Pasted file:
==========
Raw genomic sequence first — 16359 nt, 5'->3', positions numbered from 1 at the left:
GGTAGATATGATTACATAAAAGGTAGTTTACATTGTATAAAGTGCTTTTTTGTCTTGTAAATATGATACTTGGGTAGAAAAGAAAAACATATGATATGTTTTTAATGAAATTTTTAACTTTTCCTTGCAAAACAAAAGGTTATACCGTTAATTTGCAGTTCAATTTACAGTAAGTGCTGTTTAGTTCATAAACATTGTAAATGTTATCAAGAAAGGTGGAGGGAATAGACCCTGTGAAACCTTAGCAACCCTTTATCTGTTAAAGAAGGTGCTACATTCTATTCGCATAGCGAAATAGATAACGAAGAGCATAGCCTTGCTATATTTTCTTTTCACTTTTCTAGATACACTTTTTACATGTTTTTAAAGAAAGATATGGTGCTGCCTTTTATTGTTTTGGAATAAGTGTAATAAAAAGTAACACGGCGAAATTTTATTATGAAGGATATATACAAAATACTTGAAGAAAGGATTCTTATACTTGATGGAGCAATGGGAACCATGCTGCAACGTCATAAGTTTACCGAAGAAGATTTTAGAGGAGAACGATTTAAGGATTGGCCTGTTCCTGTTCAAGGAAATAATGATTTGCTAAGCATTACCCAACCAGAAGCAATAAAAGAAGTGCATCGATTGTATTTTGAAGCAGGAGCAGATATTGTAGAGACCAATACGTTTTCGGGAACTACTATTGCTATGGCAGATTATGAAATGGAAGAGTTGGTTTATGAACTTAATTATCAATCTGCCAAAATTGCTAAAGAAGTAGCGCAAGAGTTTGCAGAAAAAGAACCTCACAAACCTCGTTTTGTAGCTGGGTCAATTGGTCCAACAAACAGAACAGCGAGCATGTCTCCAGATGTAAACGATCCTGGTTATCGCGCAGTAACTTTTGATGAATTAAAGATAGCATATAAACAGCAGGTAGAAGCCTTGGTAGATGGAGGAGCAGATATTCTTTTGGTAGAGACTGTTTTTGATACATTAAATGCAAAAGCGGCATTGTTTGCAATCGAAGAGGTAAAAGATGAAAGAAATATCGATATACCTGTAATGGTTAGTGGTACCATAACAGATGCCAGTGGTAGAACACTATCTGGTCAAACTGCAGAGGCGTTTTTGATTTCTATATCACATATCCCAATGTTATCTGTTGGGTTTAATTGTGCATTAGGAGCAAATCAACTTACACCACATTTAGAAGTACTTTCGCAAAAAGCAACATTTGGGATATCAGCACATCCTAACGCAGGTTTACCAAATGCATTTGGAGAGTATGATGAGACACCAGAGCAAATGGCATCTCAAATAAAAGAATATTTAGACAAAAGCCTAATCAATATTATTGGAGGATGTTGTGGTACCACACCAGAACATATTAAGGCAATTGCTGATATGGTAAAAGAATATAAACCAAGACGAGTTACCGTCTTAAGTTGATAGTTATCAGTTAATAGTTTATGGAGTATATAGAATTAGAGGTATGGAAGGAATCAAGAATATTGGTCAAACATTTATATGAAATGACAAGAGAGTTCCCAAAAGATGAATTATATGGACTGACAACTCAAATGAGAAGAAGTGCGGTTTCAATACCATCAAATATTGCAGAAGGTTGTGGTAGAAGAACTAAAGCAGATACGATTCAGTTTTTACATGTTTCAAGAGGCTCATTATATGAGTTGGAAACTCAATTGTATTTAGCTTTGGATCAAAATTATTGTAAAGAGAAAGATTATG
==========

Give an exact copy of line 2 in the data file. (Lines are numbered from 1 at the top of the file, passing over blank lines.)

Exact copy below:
GGTAGATATGATTACATAAAAGGTAGTTTACATTGTATAAAGTGCTTTTTTGTCTTGTAAATATGATACTTGGGTAGAAAAGAAAAACATATGATATGTTTTTAATGAAATTTTTAACTTTTCCTTGCAAAACAAAAGGTTATACCGTTAATTTGCAGTTCAATTTACAGTAAGTGCTGTTTAGTTCATAAACATTGTAAATGTTATCAAGAAAGGTGGAGGGAATAGACCCTGTGAAACCTTAGCAACCCTTTATCTGTTAAAGAAGGTGCTACATTCTATTCGCATAGCGAAATAGATAACGAAGAGCATAGCCTTGCTATATTTTCTTTTCACTTTTCTAGATACACTTTTTACATGTTTTTAAAGAAAGATATGGTGCTGCCTTTTATTGTTTTGGAATAAGTGTAATAAAAAGTAACACGGCGAAATTTTATTATGAAGGATATATACAAAATACTTGAAGAAAGGATTCTTATACTTGATGGAGCAATGGGAACCATGCTGCAACGTCATAAGTTTACCGAAGAAGATTTTAGAGGAGAACGATTTAAGGATTGGCCTGTTCCTGTTCAAGGAAATAATGATTTGCTAAGCATTACCCAACCAGAAGCAATAAAAGAAGTGCATCGATTGTATTTTGAAGCAGGAGCAGATATTGTAGAGACCAATACGTTTTCGGGAACTACTATTGCTATGGCAGATTATGAAATGGAAGAGTTGGTTTATGAACTTAATTATCAATCTGCCAAAATTGCTAAAGAAGTAGCGCAAGAGTTTGCAGAAAAAGAACCTCACAAACCTCGTTTTGTAGCTGGGTCAATTGGTCCAACAAACAGAACAGCGAGCATGTCTCCAGATGTAAACGATCCTGGTTATCGCGCAGTAACTTTTGATGAATTAAAGATAGCATATAAACAGCAGGTAGAAGCCTTGGTAGATGGAGGAGCAGATATTCTTTTGGTAGAGACTGTTTTTGATACATTAAATGCAAAAGCGGCATTGTTTGCAATCGAAGAGGTAAAAGATGAAAGAAATATCGATATACCTGTAATGGTTAGTGGTACCATAACAGATGCCAGTGGTAGAACACTATCTGGTCAAACTGCAGAGGCGTTTTTGATTTCTATATCACATATCCCAATGTTATCTGTTGGGTTTAATTGTGCATTAGGAGCAAATCAACTTACACCACATTTAGAAGTACTTTCGCAAAAAGCAACATTTGGGATATCAGCACATCCTAACGCAGGTTTACCAAATGCATTTGGAGAGTATGATGAGACACCAGAGCAAATGGCATCTCAAATAAAAGAATATTTAGACAAAAGCCTAATCAATATTATTGGAGGATGTTGTGGTACCACACCAGAACATATTAAGGCAATTGCTGATATGGTAAAAGAATATAAACCAAGACGAGTTACCGTCTTAAGTTGATAGTTATCAGTTAATAGTTTATGGAGTATATAGAATTAGAGGTATGGAAGGAATCAAGAATATTGGTCAAACATTTATATGAAATGACAAGAGAGTTCCCAAAAGATGAATTATATGGACTGACAACTCAAATGAGAAGAAGTGCGGTTTCAATACCATCAAATATTGCAGAAGGTTGTGGTAGAAGAACTAAAGCAGATACGATTCAGTTTTTACATGTTTCAAGAGGCTCATTATATGAGTTGGAAACTCAATTGTATTTAGCTTTGGATCAAAATTATTGTAAAGAGAAAGATTATG